7. How are they going to understand boundries? If you don't tell him not to do it there is no boundary to cross.

 

 

Totally agree with Upsy Daisy on this. The only thing I would have done and I can't tell if you did or not was to get nearer to him myself if that was possible just to protect his play/investigation from interupption by other children or as it turned out for you, members of staff!

 

I am probably a similar age to the staff you are describing and have had to move with the times in childcare. their wealth of experience is invaluable, but because of the inclusive nature of our settings now they must upskill themselves and try to understand how children with extra needs learn. Perhaps you could bring this up at their next professional development review, or if you still have and EYAT or SIP, ask for some twlight training on specific needs such as ASD for your whole group.

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Congratulations and well done silver genius.

I would have allowed the child to continue the same as you did.

Fantastic reply from Upsy Daisy.

I do agree some inhouse training to explore ASD, could be the way forward with this.

I am so glad they have a practitioner like you there to support them. :o

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Thank you all for your replies.

 

a little self doubt had crept in when your most experienced practitioner wades in and says your doing it all wrong made me think gosh am i so out of touch! dispite been in final year of FDEY thought i'd got it all wrong..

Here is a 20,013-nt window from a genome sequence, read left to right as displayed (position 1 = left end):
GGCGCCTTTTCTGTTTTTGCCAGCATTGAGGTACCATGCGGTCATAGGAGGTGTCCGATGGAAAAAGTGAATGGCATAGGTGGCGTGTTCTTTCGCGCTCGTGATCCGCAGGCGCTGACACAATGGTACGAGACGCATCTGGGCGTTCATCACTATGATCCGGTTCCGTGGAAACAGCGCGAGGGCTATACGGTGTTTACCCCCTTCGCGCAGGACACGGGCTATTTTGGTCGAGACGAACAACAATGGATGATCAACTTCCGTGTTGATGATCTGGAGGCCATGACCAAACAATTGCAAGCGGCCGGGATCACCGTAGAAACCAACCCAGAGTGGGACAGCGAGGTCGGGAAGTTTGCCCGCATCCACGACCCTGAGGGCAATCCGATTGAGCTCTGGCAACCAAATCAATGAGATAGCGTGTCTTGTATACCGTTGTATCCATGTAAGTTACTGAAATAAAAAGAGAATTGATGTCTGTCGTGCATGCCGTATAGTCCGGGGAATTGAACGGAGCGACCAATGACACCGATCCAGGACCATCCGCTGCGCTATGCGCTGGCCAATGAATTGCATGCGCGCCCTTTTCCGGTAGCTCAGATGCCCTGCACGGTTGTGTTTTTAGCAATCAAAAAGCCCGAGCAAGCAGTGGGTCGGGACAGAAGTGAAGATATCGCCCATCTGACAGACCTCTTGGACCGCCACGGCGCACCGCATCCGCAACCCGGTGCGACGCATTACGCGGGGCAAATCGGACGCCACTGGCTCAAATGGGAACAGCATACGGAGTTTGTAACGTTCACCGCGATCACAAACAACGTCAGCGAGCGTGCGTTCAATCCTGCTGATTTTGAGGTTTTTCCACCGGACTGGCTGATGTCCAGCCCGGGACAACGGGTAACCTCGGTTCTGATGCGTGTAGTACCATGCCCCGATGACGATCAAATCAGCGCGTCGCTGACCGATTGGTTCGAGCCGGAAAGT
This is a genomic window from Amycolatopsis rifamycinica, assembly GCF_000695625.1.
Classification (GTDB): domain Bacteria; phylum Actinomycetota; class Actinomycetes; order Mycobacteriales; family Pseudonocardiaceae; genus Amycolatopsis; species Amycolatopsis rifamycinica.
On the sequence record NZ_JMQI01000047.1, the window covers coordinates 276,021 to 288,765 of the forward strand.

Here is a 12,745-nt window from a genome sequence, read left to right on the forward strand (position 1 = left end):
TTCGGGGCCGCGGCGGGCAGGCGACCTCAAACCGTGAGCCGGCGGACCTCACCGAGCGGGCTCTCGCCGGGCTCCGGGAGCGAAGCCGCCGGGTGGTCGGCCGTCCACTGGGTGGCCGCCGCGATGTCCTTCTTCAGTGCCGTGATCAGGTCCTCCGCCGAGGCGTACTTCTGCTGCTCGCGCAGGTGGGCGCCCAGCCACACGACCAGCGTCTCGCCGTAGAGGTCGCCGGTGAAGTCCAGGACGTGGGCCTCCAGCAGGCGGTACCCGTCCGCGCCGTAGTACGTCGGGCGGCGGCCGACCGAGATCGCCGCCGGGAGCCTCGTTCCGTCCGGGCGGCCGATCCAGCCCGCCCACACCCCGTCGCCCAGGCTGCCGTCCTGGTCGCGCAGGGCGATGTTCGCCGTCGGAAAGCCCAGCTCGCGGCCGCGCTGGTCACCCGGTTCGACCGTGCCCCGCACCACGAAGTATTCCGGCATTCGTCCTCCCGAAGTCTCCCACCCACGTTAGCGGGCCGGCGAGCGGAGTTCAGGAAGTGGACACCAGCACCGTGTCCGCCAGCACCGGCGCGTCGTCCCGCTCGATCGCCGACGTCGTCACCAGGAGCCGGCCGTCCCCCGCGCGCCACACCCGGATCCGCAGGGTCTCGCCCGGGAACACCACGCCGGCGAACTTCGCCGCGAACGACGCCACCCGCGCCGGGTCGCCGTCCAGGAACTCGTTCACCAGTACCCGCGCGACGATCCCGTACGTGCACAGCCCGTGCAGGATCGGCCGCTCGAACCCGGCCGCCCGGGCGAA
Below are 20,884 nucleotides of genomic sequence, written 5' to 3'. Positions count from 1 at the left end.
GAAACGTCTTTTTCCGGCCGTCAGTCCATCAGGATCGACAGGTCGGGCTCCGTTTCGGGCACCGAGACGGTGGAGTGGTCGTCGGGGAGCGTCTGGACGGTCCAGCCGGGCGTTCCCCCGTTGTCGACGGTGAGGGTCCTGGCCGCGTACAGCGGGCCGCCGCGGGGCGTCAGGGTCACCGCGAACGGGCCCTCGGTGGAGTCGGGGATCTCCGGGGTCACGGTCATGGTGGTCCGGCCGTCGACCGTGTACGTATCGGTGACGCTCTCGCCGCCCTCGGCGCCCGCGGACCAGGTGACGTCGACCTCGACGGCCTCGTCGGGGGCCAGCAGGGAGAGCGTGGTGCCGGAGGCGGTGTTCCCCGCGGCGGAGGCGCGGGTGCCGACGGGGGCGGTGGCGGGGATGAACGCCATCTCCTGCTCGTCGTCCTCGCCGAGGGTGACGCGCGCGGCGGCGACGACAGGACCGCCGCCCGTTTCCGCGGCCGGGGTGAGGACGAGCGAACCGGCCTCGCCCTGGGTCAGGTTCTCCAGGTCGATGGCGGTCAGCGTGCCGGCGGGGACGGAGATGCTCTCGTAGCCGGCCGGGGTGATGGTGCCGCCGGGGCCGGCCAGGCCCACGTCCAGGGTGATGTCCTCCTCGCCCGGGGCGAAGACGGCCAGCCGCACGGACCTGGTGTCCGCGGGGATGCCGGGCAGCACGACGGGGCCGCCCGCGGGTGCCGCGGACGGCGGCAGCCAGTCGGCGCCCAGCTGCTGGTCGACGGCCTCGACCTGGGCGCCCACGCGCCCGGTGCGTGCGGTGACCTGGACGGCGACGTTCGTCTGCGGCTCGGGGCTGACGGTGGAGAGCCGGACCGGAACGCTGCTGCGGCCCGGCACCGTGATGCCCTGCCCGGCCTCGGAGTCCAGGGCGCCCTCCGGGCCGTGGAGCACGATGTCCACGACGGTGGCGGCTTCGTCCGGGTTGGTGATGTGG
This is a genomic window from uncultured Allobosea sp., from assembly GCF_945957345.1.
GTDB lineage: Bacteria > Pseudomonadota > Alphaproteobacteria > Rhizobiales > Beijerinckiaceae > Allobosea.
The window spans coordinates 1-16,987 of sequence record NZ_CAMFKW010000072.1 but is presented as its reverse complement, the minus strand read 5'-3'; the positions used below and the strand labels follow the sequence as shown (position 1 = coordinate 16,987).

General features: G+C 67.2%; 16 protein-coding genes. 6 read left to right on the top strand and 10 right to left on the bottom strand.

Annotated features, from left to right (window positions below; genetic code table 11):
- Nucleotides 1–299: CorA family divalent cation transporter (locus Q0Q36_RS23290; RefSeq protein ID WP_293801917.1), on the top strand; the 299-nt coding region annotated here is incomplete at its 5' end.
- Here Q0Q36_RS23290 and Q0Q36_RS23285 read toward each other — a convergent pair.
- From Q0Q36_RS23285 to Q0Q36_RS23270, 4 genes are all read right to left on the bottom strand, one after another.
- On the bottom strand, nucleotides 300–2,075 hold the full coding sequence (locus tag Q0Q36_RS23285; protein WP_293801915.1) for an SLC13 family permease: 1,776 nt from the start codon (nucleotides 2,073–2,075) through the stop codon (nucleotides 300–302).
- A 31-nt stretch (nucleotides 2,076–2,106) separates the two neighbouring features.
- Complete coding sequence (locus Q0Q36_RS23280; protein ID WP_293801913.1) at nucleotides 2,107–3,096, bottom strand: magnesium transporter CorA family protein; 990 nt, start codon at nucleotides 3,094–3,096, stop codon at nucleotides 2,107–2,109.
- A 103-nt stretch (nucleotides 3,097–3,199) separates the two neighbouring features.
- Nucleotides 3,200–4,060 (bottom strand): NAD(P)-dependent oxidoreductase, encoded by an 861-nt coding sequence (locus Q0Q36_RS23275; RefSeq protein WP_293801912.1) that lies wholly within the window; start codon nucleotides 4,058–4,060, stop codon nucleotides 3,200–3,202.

our local inclusion officer keeps telling me that we have excellent inclusive practice for this child and is very supportive and the new member of staff said dont know whats the problem, its not harming anyone!

 

she is in mid 20's and the two moaners are late 50's & mid 60's the ray of light is the eldest member will be leaving us this year although we will lose that experience and the dynamics of the group will change it will make way some fresh blood! with recent training and knowledge.

 

thanks again

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Hi having had a child in my class in reception last year who was very severely on the spectrum and who played very much in this way only with glitter, reading the reaction of your staff is upsetting. We allowed this child who gained great enjoyment from throwing things up in the air and watching them fall and who would lie on the floor facing upwards throwing the glitter in the air to land on him and then jump up and shake it off and squeal with delight. He would be similarly excited by throwing metallic christmas ribbon in the air and watching it fall. We made a special area of the classroom his throwing area which had a load of plastic covering of the floor and a tuff spot (we bought in extra glitter for him too!) and I remember one memorable time at christmas that I gave every child in the class a handful of glitter and we all of us threw it in the air and made our christmas wishes so that we were all playing like him.

 

This child will learn and experience the world in a totally different way to other children. I learnt so much last year from having this child in my class (I actually had 3 children with ASD last year) and may have reacted in a similar way to your staff in the past through lack of understanding. Can you get someone in to talk about how children on the spectrum and the ways that they play ie stuck in certain schemas for a long time or just sensory seeking so that your staff can understand that this child needs to experience things in this way.